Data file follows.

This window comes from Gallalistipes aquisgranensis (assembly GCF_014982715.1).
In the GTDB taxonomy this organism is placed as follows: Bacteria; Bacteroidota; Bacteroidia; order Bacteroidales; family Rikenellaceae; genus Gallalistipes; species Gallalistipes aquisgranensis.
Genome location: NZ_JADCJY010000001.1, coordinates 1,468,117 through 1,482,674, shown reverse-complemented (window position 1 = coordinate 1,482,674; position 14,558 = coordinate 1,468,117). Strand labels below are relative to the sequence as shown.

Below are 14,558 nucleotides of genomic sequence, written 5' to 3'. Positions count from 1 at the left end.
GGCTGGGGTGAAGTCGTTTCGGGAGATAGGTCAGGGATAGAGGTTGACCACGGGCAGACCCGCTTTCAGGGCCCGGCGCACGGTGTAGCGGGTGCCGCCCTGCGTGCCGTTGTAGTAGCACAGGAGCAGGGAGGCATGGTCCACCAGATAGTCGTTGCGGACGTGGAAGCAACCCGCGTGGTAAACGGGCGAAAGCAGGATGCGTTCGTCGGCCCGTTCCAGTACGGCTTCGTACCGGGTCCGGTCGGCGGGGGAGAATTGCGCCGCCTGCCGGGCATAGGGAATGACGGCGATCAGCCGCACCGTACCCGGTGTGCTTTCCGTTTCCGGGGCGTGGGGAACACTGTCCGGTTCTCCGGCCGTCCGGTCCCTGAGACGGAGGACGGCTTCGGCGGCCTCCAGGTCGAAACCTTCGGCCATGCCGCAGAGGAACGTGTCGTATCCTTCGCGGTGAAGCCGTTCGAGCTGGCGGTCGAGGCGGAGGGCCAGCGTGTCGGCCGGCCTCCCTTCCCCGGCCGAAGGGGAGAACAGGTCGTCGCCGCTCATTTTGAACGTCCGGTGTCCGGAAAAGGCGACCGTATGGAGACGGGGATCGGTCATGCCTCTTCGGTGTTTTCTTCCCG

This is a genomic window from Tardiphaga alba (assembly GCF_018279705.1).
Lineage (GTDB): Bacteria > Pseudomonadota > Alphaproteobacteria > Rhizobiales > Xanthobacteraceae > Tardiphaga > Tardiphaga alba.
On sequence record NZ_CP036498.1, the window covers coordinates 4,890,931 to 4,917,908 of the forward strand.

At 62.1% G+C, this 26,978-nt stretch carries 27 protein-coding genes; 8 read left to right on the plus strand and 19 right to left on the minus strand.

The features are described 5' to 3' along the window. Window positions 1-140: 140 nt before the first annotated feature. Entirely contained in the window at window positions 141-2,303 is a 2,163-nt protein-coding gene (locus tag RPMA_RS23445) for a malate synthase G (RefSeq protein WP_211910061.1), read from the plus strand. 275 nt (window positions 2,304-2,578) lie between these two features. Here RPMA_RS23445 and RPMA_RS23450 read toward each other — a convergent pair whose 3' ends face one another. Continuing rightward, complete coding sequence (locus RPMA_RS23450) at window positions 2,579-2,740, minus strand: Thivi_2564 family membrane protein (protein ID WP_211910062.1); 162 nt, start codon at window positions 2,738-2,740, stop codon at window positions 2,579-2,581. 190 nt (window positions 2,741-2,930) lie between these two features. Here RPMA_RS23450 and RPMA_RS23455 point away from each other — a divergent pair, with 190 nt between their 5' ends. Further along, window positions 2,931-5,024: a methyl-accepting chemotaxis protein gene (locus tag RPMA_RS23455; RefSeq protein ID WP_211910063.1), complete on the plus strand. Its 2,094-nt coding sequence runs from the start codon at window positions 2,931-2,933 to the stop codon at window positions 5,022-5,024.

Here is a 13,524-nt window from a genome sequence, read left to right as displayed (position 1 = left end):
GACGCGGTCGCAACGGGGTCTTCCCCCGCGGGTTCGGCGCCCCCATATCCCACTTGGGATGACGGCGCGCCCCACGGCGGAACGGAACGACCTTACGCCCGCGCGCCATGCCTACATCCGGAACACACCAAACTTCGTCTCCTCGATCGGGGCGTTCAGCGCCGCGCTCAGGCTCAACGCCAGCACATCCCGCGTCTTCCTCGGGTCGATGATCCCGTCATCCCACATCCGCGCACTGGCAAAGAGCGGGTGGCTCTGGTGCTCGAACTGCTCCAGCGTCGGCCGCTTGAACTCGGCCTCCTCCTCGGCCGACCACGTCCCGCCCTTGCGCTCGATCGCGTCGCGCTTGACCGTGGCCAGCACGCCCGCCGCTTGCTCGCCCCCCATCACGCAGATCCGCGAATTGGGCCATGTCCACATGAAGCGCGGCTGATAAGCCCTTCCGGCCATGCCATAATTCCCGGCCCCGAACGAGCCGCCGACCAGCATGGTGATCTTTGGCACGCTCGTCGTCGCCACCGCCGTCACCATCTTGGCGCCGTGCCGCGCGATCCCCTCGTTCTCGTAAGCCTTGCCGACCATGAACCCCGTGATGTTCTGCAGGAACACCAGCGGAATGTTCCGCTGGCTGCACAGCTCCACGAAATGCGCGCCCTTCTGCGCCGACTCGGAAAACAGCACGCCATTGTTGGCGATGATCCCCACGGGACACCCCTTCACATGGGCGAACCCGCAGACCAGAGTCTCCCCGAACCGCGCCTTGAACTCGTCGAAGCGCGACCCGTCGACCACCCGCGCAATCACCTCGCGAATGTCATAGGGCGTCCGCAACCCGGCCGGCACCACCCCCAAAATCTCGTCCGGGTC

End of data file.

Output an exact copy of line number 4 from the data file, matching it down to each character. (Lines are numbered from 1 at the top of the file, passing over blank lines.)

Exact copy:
Below are 14,558 nucleotides of genomic sequence, written 5' to 3'. Positions count from 1 at the left end.